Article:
#16 Israel Vasquez (22-2, 16 KOs)
You can’t rank Vasquez far in front of Marquez, their trilogy proves that. The competitiveness of their bouts shines through as the ebb and flow of the contest drastically changes every round. Revenged his earlier defeat to Oscar Larios with a stunning third round stoppage and a knockout victory over Jhonny Gonzalez in another war shows Vasquez’s champion heart. Has recently shown signs that the battles are catching up with him.
#15 Miguel Cotto (34-2, 27 KOs)
Cotto made a string of high-standard defences of his WBO title at 140 pounds, his best performance against DeMarcus Chorley, before moving up in weight defeating Carlos Quintana, Zab Judah and Shane Mosley. Suffered a horrific beating to Antonio Margarito, who might have been fighting with loaded gloves, and has never been the same since. He eked out a disputed decision over Clottey and received another battering, this time at the hands of Manny Pacquiao.
#14 Vitali Klitschko (12-2, 10 KOs)
The injury prone big brother would struggle to make the list if he hadn’t made a return to the fight scene, but impressive performances against Sam Peter, Chris Arreola and Kevin Johnson prove that Vitali has still got more to give. Was involved in the heavyweight fight of the decade with Lennox Lewis, where he came out second best because of a deep gash.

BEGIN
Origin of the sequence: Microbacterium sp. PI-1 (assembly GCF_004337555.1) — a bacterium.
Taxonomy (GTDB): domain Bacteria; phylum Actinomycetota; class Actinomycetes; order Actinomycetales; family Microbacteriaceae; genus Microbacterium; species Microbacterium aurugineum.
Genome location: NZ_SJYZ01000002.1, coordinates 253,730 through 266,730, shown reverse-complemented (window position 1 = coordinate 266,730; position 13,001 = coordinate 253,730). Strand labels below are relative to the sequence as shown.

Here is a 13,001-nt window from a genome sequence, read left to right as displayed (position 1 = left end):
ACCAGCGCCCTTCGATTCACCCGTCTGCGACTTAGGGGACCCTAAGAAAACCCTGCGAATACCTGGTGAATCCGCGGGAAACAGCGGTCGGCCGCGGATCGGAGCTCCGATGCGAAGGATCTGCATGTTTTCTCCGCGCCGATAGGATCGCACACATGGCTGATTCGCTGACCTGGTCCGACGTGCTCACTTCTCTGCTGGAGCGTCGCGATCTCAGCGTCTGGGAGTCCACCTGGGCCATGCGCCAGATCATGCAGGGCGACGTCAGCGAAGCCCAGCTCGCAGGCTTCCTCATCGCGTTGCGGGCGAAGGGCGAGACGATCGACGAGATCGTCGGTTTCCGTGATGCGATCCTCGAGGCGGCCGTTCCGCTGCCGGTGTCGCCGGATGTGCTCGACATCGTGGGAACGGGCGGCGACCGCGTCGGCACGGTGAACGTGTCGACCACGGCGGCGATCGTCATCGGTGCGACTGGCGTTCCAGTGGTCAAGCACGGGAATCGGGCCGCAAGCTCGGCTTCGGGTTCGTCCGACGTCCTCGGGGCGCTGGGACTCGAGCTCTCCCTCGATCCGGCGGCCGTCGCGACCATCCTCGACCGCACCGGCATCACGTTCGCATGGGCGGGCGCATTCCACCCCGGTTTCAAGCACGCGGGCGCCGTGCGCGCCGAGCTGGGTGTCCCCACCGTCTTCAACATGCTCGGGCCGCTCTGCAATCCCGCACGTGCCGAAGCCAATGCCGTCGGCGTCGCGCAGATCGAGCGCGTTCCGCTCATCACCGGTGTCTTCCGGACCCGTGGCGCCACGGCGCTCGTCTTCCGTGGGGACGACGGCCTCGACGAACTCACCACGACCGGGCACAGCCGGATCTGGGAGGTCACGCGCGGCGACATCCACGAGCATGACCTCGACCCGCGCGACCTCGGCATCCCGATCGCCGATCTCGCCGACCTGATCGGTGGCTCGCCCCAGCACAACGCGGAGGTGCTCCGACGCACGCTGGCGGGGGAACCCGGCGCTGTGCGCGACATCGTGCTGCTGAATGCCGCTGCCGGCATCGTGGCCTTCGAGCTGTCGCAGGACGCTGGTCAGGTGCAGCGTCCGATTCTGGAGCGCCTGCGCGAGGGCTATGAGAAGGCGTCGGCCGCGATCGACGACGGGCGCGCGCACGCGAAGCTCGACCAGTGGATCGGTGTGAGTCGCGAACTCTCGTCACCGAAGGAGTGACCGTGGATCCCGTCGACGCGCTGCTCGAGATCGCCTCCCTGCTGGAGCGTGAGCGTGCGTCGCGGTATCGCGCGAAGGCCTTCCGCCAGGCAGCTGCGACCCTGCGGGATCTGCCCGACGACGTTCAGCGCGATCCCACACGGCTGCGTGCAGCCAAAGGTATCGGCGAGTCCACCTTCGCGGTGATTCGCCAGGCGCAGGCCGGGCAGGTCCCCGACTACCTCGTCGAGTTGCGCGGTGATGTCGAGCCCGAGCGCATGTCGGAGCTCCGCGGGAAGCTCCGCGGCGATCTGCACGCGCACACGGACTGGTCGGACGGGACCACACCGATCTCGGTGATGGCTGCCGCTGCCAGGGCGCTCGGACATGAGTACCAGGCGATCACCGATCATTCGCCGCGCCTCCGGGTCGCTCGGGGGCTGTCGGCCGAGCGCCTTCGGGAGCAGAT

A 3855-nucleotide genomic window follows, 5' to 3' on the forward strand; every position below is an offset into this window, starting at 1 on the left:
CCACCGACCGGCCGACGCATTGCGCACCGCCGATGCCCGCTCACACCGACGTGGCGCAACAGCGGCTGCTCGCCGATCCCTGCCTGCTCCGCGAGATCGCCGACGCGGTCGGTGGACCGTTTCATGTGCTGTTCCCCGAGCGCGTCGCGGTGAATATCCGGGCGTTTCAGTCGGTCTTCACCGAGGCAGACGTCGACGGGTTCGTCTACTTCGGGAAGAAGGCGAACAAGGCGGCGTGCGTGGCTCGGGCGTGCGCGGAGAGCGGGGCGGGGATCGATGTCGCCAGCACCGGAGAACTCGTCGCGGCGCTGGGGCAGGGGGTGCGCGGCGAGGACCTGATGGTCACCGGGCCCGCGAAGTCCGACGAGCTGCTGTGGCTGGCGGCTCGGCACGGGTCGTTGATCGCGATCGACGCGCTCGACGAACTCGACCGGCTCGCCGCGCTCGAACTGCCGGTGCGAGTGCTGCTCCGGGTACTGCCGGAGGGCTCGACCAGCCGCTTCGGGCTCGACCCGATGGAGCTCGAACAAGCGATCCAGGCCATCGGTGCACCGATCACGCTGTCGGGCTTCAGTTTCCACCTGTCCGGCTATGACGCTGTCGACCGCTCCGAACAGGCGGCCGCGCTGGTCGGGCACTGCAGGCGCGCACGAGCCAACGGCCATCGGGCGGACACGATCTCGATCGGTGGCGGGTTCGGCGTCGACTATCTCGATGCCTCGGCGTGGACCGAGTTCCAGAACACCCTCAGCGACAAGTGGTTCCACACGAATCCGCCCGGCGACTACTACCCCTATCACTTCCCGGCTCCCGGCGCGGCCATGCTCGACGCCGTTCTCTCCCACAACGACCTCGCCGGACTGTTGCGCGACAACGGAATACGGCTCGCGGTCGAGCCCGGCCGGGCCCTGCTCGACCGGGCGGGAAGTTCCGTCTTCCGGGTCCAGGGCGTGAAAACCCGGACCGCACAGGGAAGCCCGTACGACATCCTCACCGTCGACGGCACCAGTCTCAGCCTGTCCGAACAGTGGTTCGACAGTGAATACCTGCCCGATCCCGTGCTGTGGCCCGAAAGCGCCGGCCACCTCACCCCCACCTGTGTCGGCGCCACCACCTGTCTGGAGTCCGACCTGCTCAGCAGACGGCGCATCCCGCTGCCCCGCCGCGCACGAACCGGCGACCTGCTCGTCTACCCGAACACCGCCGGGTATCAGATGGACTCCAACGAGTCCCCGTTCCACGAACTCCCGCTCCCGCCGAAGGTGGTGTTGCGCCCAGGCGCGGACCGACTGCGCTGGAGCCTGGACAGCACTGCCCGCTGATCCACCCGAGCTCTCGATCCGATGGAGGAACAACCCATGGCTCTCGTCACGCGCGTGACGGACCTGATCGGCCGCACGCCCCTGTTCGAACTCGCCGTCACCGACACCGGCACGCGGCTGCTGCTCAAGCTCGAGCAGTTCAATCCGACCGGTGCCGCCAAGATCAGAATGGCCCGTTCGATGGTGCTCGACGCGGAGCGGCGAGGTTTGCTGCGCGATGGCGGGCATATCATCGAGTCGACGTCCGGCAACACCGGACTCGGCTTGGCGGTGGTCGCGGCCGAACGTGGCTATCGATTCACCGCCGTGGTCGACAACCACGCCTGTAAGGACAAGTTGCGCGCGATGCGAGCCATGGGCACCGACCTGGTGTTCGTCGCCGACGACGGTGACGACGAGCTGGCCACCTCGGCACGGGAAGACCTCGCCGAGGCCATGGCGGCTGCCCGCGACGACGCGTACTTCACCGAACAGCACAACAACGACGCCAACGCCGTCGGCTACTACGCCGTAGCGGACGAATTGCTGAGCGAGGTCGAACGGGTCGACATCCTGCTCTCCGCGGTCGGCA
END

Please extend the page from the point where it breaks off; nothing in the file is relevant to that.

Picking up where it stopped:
#13 Roy Jones Jr. (14-5, 7 KOs)
Defeating John Ruiz hardly merits a place in the top 20, but if you become the second man ever to win the middleweight championship and then a heavyweight belt, you’re a shoe-in candidate as an all-time great. Had his best days in the ‘90s, but his legacy was strengthen in the early part of the decade. He went back down to 175 pounds to be the first man ever to defend his light heavyweight belt while being the reigning heavyweight champion. A true legend.
#12 Wladmir Klitschko (22-2, 18 KOs)
In probably the second worst era in the history of the heavyweights, beaten to it by the early ‘30s, Wladmir has captured half of the heavyweight crown, and in my view, is the undisputed heavyweight king. He might not be the most skilled heavyweight ever, but he’s one of the most professional, and as he held a title in 2000, the longevity if not the opponents, sees ‘Dr. Steelhammer’ at number 12.
#11 Joel Casamayor (17-4-1, 10 KOs)
Involved in a classic with Diego Corrales that only lasted six rounds, Casamyor has remained at the peak of his game for the whole ten years, defeating Nate Campbell, Corrales, Santa Cruz controversially, and young gun Michael Katsidis. He dropped a narrow split decision to Jose Luis Castillo, which might have seen him enter the top 10. At 38 years young, it’s hard to see where Casamayor can go to earn his money and enhance his legacy.
#10 Jose Luis Castillo (21-5-1, 15 KOs)